One must wonder what Thomas Jefferson and the rest of the gang that started this grand experiment known as the United States of America would think of the government they created today.
Some 236 years ago, when town criers were the norm and printed newspapers were the cutting edge, no one could possibly have envisioned the Internet — let alone advertising — on the scale it is today.
Even so, it doesn’t require a Facebook account or the ability to Twitter in code to understand that some issues are timeless when it comes to liberty.
Manteca’s sign ordinance is a perfect illustration.
Much ado has been made of late over human signs, A-frame signs, and banner signs and how they should be regulated in public places. You may think that government has gone a little overboard on the issue of signs. But what should really give you pause is language in the municipal ordinance that doesn’t regulate but tells you what is and is not a sign, allowing some very interesting loopholes:
Among the gems, the City of Manteca has decreed these are not signs:
•Clothing and tattoos
•Graphics mounted on trains or “duly licensed mass transit vehicles”.
•Gravestones or markers.
•Holiday and cultural observance decorations - as long as they are not up for more than 45 calendar days.
•Shopping carts and horse drawn carriages.
While you might think it is good that government doesn’t regulate any of the aforementioned as “signs” the real question is why should laws contain language on what specifically is not a sign?
This may sound like a trivial matter but consider this: Anything the government can find justification to regulate or officially not say it will regulate, it is essentially conceding control to the government and not individuals.
For example, any constitutional justification that can be found that says the government has the right to outlaw abortions also can be used as the basis for the government to implement a law requiring abortion. China, as an example, has a mandatory abortion law as part of its family planning policy. You may say the United States isn’t China but when push comes to shove all government is about the same thing - establishing rules for governance and individual conduct. From there it is all a matter of degree.
In the case of Manteca’s sign ordinance the door is cracked open a bit to allow the government to regulate even T-shirt messages and grave markers.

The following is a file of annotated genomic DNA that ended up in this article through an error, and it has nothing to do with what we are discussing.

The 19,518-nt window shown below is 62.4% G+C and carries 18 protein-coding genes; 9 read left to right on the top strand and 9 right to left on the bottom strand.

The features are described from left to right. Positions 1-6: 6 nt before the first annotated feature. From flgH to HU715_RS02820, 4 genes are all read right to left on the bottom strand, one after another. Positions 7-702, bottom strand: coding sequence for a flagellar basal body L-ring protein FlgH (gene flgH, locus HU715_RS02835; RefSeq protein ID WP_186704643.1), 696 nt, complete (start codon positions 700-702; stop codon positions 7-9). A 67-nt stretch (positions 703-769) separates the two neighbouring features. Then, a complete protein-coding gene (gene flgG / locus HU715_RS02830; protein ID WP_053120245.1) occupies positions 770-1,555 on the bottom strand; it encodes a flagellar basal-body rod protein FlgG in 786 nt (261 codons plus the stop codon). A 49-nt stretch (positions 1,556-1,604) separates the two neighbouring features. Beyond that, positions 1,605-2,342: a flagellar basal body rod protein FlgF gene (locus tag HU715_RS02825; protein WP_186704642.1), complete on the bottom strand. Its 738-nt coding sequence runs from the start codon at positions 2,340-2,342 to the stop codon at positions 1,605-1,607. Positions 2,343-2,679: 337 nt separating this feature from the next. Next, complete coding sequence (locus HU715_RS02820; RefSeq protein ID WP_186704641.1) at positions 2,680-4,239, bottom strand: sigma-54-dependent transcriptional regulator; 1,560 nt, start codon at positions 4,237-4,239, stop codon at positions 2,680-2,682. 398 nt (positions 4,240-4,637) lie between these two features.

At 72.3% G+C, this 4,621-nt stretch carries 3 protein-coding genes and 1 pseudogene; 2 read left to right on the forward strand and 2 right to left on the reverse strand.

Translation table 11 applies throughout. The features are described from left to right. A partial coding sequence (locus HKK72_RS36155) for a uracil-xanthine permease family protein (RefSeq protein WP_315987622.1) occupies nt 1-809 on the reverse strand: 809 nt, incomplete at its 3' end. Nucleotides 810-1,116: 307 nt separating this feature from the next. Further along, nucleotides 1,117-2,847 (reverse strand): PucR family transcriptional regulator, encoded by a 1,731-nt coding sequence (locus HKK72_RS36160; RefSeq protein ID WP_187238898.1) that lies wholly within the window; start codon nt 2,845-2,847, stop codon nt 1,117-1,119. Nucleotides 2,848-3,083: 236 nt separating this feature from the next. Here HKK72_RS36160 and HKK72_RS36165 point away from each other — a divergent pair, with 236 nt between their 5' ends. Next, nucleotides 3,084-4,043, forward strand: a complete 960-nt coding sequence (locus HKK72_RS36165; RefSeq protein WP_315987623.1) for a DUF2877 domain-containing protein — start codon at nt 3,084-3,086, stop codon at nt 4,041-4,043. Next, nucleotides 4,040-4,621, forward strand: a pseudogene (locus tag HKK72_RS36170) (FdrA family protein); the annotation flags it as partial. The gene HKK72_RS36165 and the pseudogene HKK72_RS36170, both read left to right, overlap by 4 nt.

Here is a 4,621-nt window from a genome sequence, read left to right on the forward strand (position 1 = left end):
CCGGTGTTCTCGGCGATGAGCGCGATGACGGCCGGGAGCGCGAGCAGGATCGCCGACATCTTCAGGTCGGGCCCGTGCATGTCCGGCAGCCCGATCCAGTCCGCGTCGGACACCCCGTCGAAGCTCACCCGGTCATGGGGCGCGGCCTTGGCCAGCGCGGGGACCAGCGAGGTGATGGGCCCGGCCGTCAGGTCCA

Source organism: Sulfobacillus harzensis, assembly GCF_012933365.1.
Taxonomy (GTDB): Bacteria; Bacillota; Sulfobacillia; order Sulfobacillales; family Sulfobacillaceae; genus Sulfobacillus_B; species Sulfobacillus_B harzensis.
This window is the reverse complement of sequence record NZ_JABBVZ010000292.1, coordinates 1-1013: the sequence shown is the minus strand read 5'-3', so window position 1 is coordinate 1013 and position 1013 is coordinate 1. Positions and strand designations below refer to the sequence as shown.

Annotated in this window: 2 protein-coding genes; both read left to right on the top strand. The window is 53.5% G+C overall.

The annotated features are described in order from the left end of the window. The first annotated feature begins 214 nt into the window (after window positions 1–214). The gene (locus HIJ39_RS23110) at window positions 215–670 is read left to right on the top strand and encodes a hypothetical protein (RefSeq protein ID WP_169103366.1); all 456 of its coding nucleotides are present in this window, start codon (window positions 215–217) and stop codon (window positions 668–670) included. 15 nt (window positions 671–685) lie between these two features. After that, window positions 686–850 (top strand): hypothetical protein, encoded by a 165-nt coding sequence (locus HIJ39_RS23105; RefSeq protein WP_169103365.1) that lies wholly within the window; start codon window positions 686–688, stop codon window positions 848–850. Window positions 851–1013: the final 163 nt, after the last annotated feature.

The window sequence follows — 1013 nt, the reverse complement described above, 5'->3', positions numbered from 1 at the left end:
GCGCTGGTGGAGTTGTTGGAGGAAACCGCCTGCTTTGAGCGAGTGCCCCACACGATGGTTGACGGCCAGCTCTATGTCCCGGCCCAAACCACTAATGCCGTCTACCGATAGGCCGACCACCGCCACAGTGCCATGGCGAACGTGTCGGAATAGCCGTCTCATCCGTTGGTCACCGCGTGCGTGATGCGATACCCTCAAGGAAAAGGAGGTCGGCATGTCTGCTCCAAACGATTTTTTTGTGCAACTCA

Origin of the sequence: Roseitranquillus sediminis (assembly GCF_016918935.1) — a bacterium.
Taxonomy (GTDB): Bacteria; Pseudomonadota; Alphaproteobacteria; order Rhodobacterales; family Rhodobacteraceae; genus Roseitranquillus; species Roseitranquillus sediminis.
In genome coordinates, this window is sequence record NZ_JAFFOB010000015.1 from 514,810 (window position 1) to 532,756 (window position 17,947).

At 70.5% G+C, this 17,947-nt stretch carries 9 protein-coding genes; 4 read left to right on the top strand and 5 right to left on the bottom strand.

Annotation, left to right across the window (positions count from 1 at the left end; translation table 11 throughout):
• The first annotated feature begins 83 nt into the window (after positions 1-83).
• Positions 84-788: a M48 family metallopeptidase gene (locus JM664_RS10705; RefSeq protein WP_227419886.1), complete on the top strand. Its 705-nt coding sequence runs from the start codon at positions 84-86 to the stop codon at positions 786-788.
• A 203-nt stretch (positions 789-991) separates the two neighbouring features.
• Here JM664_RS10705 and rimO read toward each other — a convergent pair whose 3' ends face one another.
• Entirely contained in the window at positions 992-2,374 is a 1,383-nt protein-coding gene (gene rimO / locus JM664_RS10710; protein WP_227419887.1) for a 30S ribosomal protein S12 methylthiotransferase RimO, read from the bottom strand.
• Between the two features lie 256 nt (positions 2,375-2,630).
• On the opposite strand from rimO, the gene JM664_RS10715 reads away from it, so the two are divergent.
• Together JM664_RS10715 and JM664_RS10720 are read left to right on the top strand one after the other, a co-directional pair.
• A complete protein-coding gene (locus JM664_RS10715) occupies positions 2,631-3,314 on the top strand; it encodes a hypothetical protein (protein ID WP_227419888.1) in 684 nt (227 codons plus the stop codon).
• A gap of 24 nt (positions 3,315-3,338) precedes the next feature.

What if a sandwich shop decided to giveaway free T-shirts that boldly advertised a luncheon special? Wouldn’t the possibility exist that having hundreds of people walking around Manteca streets wearing neon orange shirts inscribed with foot-long specials for $4.99 could enrage the aesthetic senses of someone who would then demand government ban such practices? It could make bristle if such a sandwich shop decided to pay people $5 apiece per day to parade around in such a T-shirt covered with advertising.
As for grave markers, all it would take are a couple of individuals having corporate logos or catchy phrases from advertising campaigns carved in stone to send the behavioral police into a tizzy.
If you think this is far-fetched remember the city ordinance specifically says holiday decorations displayed for 45 days or less are exempted from regulation as a sign. The intent is pretty clear. Anything that is a holiday or cultural decoration that is up for more than 45 days in a given year becomes a de facto sign and therefore is subject to city regulations, permitting, and fines.
Of course sign regulations don’t matter until someone becomes incensed about aesthetics. The city’s sign ordinance - as well as many others that dictate property maintenance and use - is only on the books to serve as a “broken tail light” for code enforcement. It is the same as the principal of probable cause that gives law enforcement the ability to initiate a vehicle stop to go hunting.
In other words, the sign ordinance exists only for when the city feels like going after someone, not to impose a community standard.
This column is the opinion of managing editor, Dennis Wyatt, and does not necessarily represent the opinion of The Bulletin or Morris Newspaper Corp. of CA. He can be contacted at firstname.lastname@example.org or 209-249-3519.